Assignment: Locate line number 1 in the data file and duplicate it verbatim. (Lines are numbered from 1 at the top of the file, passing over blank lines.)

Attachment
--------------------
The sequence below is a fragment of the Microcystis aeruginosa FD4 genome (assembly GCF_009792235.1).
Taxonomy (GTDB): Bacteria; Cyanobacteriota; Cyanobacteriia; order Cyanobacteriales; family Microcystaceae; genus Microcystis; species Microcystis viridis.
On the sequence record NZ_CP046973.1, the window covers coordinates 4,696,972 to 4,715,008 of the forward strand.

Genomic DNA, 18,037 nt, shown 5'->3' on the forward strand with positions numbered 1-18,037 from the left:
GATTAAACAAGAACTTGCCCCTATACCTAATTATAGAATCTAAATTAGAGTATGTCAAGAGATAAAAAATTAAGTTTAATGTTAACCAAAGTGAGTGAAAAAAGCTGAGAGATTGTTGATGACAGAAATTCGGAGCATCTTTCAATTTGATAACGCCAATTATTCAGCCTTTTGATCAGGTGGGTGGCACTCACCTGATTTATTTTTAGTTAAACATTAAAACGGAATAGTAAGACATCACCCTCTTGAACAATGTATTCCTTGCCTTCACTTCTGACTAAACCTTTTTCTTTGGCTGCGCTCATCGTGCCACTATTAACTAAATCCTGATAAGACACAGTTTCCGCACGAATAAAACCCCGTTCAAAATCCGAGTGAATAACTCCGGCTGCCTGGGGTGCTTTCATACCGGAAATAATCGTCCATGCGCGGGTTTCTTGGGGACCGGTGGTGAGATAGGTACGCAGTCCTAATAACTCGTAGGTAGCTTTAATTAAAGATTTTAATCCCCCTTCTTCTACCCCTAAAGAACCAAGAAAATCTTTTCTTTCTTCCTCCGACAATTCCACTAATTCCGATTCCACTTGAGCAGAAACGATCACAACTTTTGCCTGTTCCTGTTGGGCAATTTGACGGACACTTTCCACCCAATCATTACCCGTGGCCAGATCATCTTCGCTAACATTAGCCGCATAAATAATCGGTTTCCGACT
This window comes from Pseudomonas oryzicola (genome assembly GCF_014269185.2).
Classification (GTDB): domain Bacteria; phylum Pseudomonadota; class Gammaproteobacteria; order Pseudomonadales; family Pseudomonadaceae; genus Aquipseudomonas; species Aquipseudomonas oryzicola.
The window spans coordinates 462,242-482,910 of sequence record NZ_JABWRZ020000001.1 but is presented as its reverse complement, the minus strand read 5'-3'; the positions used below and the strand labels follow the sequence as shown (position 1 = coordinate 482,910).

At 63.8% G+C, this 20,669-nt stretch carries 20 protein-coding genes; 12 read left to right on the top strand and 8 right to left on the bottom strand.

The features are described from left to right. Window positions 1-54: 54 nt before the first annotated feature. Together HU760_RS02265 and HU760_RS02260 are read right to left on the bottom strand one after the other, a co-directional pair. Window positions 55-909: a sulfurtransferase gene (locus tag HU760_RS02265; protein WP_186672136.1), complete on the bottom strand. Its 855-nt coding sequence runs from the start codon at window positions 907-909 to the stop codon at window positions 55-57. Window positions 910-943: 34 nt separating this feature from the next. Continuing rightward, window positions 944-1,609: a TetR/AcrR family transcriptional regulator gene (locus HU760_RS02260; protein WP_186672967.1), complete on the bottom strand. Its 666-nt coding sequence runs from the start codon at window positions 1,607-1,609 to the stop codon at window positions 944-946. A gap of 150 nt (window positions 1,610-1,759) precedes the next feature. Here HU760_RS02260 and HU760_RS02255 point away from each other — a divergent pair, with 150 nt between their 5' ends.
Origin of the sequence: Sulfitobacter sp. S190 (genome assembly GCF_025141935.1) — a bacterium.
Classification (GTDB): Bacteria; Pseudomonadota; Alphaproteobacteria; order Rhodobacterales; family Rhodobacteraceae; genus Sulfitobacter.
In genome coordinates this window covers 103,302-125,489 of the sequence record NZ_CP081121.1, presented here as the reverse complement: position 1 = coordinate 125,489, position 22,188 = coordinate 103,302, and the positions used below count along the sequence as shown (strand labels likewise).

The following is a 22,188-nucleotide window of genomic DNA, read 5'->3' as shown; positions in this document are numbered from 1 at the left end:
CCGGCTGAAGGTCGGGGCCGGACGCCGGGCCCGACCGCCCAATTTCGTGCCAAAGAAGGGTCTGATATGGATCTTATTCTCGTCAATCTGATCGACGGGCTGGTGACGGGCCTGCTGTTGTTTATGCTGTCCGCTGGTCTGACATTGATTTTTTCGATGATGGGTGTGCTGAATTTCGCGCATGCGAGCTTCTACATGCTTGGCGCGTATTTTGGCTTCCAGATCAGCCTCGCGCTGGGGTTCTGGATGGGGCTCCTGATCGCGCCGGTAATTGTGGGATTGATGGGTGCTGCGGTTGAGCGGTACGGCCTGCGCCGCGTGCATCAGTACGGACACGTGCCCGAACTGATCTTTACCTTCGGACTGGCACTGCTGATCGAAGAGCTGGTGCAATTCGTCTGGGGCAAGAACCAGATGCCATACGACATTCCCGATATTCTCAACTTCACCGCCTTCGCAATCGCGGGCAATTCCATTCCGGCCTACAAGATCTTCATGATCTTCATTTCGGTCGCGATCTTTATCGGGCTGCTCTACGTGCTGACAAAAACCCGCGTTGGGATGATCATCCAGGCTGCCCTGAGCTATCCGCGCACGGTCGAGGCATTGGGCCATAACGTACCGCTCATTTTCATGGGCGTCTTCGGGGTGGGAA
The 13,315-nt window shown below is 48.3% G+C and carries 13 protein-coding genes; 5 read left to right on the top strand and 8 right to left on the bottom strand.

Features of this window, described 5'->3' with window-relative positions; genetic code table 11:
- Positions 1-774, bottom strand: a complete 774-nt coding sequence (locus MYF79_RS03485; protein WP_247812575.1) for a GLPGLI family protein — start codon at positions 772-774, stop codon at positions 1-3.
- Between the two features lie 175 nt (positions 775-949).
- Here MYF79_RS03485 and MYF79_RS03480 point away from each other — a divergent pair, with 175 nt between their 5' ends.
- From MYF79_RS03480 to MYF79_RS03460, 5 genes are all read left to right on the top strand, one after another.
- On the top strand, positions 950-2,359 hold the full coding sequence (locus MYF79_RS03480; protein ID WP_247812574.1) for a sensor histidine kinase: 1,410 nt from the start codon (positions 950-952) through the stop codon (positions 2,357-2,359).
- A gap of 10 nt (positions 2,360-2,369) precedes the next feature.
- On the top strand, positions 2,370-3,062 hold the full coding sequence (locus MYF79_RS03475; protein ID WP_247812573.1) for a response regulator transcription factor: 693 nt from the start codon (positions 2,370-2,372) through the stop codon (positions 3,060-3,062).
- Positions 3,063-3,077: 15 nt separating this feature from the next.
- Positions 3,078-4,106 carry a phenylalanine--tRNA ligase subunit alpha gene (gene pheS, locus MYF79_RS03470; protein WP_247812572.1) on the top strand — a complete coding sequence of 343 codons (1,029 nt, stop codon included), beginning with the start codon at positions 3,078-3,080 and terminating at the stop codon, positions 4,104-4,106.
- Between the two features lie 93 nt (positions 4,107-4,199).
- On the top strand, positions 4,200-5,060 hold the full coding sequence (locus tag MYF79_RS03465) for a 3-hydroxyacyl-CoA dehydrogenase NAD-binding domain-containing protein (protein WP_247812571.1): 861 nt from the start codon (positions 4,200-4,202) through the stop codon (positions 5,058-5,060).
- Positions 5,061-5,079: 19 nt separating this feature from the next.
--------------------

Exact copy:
The sequence below is a fragment of the Microcystis aeruginosa FD4 genome (assembly GCF_009792235.1).